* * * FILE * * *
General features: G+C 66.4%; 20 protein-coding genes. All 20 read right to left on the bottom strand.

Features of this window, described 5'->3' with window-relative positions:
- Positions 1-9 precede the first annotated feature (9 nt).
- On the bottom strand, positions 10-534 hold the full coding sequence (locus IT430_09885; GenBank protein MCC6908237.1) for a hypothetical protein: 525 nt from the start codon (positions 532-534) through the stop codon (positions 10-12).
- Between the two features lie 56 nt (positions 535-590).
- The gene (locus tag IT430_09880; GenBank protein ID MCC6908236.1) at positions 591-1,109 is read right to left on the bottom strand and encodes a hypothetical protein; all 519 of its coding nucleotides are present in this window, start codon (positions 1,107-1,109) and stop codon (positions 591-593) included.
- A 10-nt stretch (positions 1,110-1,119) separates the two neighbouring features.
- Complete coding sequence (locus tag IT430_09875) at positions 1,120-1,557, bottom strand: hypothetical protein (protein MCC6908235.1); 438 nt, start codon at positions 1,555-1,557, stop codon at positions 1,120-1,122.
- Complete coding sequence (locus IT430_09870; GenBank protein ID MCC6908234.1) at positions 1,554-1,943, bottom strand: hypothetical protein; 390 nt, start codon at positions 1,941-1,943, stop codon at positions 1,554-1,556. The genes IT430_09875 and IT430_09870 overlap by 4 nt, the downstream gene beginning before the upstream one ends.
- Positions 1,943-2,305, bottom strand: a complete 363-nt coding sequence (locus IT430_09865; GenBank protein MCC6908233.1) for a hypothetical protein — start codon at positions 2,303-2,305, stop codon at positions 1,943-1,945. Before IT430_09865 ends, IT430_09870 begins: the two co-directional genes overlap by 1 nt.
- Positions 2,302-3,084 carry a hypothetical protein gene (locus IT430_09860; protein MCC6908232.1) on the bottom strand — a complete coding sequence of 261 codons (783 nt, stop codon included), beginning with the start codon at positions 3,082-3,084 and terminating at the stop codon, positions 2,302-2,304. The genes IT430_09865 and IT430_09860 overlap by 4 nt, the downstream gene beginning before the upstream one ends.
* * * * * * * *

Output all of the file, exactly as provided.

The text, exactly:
General features: G+C 66.4%; 20 protein-coding genes. All 20 read right to left on the bottom strand.

Features of this window, described 5'->3' with window-relative positions:
- Positions 1-9 precede the first annotated feature (9 nt).
- On the bottom strand, positions 10-534 hold the full coding sequence (locus IT430_09885; GenBank protein MCC6908237.1) for a hypothetical protein: 525 nt from the start codon (positions 532-534) through the stop codon (positions 10-12).
- Between the two features lie 56 nt (positions 535-590).
- The gene (locus tag IT430_09880; GenBank protein ID MCC6908236.1) at positions 591-1,109 is read right to left on the bottom strand and encodes a hypothetical protein; all 519 of its coding nucleotides are present in this window, start codon (positions 1,107-1,109) and stop codon (positions 591-593) included.
- A 10-nt stretch (positions 1,110-1,119) separates the two neighbouring features.
- Complete coding sequence (locus tag IT430_09875) at positions 1,120-1,557, bottom strand: hypothetical protein (protein MCC6908235.1); 438 nt, start codon at positions 1,555-1,557, stop codon at positions 1,120-1,122.
- Complete coding sequence (locus IT430_09870; GenBank protein ID MCC6908234.1) at positions 1,554-1,943, bottom strand: hypothetical protein; 390 nt, start codon at positions 1,941-1,943, stop codon at positions 1,554-1,556. The genes IT430_09875 and IT430_09870 overlap by 4 nt, the downstream gene beginning before the upstream one ends.
- Positions 1,943-2,305, bottom strand: a complete 363-nt coding sequence (locus IT430_09865; GenBank protein MCC6908233.1) for a hypothetical protein — start codon at positions 2,303-2,305, stop codon at positions 1,943-1,945. Before IT430_09865 ends, IT430_09870 begins: the two co-directional genes overlap by 1 nt.
- Positions 2,302-3,084 carry a hypothetical protein gene (locus IT430_09860; protein MCC6908232.1) on the bottom strand — a complete coding sequence of 261 codons (783 nt, stop codon included), beginning with the start codon at positions 3,082-3,084 and terminating at the stop codon, positions 2,302-2,304. The genes IT430_09865 and IT430_09860 overlap by 4 nt, the downstream gene beginning before the upstream one ends.